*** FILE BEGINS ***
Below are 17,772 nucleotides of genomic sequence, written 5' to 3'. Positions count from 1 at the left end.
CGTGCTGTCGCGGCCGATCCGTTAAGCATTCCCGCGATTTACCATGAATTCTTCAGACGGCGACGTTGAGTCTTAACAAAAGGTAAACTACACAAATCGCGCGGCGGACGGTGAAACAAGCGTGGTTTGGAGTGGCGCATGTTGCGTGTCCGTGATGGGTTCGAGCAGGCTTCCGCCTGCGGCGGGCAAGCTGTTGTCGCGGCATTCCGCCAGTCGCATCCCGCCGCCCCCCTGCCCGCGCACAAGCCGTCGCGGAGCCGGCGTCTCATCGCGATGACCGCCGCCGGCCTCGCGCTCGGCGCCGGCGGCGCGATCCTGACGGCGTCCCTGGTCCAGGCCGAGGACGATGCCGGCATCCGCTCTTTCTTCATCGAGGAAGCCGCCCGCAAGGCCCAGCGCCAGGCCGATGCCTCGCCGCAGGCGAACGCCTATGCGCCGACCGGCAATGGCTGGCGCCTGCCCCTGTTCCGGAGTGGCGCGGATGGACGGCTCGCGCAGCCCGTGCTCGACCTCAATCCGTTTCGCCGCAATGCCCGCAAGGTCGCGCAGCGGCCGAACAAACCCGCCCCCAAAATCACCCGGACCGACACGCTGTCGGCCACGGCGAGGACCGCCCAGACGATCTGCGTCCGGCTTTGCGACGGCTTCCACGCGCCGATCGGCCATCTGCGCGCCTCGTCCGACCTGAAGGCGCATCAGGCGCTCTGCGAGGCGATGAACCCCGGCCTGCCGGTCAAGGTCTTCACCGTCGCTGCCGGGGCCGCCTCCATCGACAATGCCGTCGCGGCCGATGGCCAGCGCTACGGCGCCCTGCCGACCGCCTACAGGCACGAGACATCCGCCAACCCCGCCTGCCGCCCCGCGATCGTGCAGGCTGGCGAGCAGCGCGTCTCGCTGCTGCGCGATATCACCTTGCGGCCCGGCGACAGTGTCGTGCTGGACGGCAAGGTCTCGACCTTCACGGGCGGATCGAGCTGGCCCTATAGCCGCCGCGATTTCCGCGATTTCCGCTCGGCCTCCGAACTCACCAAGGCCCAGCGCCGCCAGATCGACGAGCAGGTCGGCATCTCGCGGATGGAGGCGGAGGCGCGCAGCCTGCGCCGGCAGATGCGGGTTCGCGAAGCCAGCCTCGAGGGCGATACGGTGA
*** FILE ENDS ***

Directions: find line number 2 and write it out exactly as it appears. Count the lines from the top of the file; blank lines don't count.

CGTGCTGTCGCGGCCGATCCGTTAAGCATTCCCGCGATTTACCATGAATTCTTCAGACGGCGACGTTGAGTCTTAACAAAAGGTAAACTACACAAATCGCGCGGCGGACGGTGAAACAAGCGTGGTTTGGAGTGGCGCATGTTGCGTGTCCGTGATGGGTTCGAGCAGGCTTCCGCCTGCGGCGGGCAAGCTGTTGTCGCGGCATTCCGCCAGTCGCATCCCGCCGCCCCCCTGCCCGCGCACAAGCCGTCGCGGAGCCGGCGTCTCATCGCGATGACCGCCGCCGGCCTCGCGCTCGGCGCCGGCGGCGCGATCCTGACGGCGTCCCTGGTCCAGGCCGAGGACGATGCCGGCATCCGCTCTTTCTTCATCGAGGAAGCCGCCCGCAAGGCCCAGCGCCAGGCCGATGCCTCGCCGCAGGCGAACGCCTATGCGCCGACCGGCAATGGCTGGCGCCTGCCCCTGTTCCGGAGTGGCGCGGATGGACGGCTCGCGCAGCCCGTGCTCGACCTCAATCCGTTTCGCCGCAATGCCCGCAAGGTCGCGCAGCGGCCGAACAAACCCGCCCCCAAAATCACCCGGACCGACACGCTGTCGGCCACGGCGAGGACCGCCCAGACGATCTGCGTCCGGCTTTGCGACGGCTTCCACGCGCCGATCGGCCATCTGCGCGCCTCGTCCGACCTGAAGGCGCATCAGGCGCTCTGCGAGGCGATGAACCCCGGCCTGCCGGTCAAGGTCTTCACCGTCGCTGCCGGGGCCGCCTCCATCGACAATGCCGTCGCGGCCGATGGCCAGCGCTACGGCGCCCTGCCGACCGCCTACAGGCACGAGACATCCGCCAACCCCGCCTGCCGCCCCGCGATCGTGCAGGCTGGCGAGCAGCGCGTCTCGCTGCTGCGCGATATCACCTTGCGGCCCGGCGACAGTGTCGTGCTGGACGGCAAGGTCTCGACCTTCACGGGCGGATCGAGCTGGCCCTATAGCCGCCGCGATTTCCGCGATTTCCGCTCGGCCTCCGAACTCACCAAGGCCCAGCGCCGCCAGATCGACGAGCAGGTCGGCATCTCGCGGATGGAGGCGGAGGCGCGCAGCCTGCGCCGGCAGATGCGGGTTCGCGAAGCCAGCCTCGAGGGCGATACGGTGA